5G in construction, 5G, Wifi,

As super-fast internet becomes essential to modern building practices, the industry now needs the connectivity capabilities to meet data demand. PJ Farr, managing director of UK Connect, explains how the role of 4GLTE, 5G and Wi-Fi 6 will enhance on site connectivity, making construction safer, smarter and more efficient

Over the last few years, the industry has undergone a wholesale digital transformation, implementing cutting-edge technology throughout every aspect of the construction journey.

Reliable and consistent internet connectivity has become essential to achieve this scenario. It’s the unsung hero with the power to improve safety, efficiency, data handling, communication and collaboration in one stroke.

Yet, despite its now critical role in the construction process, the industry is still plagued by sluggish wireless speeds, poor bandwidth and patchy coverage, particularly in remote areas.

Luckily, hope is on the horizon with the emergence of 5G and Wi-Fi 6, complemented by already established 4G LTE. These, the latest standards for broadband and wireless technology, are set to supercharge connection speeds and ultimately improve on-site operations.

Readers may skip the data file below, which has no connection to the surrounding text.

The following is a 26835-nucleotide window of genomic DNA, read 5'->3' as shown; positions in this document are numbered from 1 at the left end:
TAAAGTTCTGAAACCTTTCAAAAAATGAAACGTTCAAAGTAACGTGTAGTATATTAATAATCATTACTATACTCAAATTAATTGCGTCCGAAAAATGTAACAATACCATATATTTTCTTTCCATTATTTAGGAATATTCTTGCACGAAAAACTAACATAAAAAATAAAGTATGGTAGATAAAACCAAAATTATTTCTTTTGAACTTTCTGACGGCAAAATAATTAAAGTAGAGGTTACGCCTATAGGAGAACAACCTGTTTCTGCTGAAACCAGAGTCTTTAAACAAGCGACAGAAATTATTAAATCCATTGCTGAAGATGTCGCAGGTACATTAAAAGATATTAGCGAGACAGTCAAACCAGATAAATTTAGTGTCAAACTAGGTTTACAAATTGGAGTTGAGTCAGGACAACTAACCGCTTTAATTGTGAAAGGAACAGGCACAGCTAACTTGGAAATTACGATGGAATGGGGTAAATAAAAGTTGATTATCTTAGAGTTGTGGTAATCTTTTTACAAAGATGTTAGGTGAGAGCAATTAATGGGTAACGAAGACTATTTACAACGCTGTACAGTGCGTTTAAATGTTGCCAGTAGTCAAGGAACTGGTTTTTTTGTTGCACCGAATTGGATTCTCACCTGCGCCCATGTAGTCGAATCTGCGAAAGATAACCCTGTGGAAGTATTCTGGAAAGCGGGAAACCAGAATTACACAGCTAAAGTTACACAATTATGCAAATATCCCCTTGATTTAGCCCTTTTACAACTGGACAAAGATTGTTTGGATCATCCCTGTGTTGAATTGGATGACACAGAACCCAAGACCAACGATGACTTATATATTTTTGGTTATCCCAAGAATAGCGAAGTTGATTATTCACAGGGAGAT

Brink of a revolution

Fundamentally, 5G and Wi-Fi 6, complemented with 4G LTE represent a new era in on-site connectivity.

4G LTE, which stands for ‘fourth generation long-term evolution’ is the technology currently used to deliver mobile internet coverage. Whilst it achieves fast data transfer when signal permits, it can struggle with data heavy applications, particularly as bandwidth demands increase.

That’s where 5G comes in, as the evolutionary next step, it will significantly improve performance thanks to a huge bandwidth and increased efficiencies. Similarly, Wi-Fi 6, which delivers wireless broadband inside buildings or structures is also set to significantly improve performance.

As you’d expect from the latest upgrade, they are the fastest services currently available. For example, Wi-Fi 6 offers quicker streaming and upload speeds, up to 250% faster than its predecessor. It’s a game changer in terms of making business processes more efficient.